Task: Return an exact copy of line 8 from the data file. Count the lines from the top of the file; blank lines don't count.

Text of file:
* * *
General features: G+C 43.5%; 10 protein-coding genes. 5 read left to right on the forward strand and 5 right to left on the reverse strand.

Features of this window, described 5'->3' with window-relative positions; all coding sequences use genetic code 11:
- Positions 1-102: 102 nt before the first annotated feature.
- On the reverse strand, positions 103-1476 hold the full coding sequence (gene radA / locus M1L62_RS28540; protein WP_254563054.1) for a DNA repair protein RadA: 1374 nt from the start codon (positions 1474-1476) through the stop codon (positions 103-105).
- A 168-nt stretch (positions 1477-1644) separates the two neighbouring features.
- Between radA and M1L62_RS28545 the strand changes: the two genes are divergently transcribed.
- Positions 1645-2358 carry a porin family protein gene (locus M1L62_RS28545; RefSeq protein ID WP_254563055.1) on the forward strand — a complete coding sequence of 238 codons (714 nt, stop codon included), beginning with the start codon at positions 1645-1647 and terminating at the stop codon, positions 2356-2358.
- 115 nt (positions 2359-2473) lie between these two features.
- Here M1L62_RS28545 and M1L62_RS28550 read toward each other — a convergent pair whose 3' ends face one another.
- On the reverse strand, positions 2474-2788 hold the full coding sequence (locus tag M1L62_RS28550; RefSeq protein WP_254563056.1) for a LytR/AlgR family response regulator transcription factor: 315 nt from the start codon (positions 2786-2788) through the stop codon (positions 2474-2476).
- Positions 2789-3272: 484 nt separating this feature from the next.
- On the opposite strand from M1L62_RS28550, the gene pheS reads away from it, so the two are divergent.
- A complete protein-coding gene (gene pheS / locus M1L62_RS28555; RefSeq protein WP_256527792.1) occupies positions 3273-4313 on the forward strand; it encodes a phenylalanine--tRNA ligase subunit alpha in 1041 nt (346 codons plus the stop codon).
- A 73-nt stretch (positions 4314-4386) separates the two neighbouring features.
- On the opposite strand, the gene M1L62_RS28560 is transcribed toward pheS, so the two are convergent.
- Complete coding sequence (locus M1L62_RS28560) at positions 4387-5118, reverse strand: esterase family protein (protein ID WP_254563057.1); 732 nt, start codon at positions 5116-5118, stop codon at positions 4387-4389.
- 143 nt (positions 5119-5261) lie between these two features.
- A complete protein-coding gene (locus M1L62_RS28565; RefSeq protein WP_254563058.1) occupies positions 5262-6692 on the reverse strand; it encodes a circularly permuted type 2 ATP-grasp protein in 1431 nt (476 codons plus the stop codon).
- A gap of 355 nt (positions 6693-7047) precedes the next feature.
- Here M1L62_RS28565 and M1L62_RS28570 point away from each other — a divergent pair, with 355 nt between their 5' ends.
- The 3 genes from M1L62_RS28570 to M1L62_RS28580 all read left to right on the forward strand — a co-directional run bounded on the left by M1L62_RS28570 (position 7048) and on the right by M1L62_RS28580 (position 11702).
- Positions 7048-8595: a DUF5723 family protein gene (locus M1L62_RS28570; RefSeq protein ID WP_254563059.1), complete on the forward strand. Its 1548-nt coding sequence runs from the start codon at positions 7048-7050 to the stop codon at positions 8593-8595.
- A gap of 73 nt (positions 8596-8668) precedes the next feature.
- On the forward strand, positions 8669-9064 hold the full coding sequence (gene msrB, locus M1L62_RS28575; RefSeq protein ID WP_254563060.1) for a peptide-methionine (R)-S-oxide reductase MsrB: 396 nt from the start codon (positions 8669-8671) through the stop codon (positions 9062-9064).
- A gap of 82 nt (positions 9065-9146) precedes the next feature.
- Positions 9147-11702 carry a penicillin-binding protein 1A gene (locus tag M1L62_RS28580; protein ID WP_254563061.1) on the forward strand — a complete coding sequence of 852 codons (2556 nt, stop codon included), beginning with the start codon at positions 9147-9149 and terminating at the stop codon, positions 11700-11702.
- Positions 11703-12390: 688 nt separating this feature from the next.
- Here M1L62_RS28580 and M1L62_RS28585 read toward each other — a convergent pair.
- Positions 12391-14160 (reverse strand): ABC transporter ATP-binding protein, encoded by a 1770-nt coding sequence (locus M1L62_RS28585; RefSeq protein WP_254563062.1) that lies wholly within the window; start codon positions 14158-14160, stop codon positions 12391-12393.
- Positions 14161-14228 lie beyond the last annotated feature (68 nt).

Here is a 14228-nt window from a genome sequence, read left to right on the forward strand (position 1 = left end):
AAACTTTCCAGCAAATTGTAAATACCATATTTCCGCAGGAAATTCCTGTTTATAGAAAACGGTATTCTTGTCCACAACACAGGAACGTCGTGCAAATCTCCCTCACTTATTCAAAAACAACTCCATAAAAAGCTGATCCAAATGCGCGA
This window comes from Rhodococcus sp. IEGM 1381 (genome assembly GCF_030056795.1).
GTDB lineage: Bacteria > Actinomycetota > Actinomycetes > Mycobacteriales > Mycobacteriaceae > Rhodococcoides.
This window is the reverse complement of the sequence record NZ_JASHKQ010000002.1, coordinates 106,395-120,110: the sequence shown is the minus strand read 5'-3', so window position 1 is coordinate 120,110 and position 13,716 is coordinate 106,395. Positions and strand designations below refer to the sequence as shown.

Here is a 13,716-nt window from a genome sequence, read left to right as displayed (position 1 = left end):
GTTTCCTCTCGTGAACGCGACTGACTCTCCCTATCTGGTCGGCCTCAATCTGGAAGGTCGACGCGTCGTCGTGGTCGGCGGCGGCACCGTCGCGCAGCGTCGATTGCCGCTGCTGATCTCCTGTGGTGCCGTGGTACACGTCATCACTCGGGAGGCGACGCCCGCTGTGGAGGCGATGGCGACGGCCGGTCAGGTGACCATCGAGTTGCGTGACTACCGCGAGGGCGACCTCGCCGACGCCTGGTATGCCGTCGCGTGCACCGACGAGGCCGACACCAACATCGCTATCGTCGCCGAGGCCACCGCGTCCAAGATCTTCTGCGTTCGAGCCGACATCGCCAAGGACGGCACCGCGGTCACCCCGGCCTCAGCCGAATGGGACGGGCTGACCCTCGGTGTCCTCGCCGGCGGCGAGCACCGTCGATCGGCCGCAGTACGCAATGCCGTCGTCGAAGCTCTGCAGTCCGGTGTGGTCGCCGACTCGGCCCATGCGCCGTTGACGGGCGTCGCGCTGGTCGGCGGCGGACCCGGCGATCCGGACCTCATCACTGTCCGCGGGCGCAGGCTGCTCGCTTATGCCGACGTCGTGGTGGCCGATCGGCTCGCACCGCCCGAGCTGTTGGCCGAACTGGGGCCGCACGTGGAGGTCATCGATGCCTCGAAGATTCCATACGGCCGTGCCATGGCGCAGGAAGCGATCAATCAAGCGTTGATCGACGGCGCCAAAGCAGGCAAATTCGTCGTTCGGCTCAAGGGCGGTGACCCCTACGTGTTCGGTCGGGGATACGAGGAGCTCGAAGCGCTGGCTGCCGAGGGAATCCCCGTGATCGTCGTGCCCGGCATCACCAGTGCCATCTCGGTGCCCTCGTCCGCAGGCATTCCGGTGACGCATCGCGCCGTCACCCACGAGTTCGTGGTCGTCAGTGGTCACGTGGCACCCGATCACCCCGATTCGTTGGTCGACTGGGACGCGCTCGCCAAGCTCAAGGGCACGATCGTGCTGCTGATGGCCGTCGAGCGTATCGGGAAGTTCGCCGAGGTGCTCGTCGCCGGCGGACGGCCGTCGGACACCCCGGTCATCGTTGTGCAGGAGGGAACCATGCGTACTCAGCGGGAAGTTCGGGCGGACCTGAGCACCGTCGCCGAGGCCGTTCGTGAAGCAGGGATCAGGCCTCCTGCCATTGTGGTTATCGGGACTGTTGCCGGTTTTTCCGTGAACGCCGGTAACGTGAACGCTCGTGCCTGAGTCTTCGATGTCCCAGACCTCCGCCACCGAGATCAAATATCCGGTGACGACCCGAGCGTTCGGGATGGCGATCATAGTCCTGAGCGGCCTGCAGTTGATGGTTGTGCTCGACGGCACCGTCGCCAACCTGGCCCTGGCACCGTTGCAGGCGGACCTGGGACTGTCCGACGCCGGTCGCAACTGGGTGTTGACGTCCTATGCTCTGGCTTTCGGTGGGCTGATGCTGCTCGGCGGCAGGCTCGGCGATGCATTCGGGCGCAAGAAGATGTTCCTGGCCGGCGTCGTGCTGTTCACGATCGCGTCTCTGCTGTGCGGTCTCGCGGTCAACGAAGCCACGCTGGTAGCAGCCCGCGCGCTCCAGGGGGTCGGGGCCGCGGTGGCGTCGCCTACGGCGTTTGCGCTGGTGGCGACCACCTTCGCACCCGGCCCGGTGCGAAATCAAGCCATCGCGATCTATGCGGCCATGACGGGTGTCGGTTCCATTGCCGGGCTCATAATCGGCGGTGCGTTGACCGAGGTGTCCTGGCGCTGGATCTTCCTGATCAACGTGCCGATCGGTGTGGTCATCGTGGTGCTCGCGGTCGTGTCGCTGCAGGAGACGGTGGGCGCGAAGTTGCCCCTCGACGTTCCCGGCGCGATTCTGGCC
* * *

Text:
- 115 nt (positions 2359-2473) lie between these two features.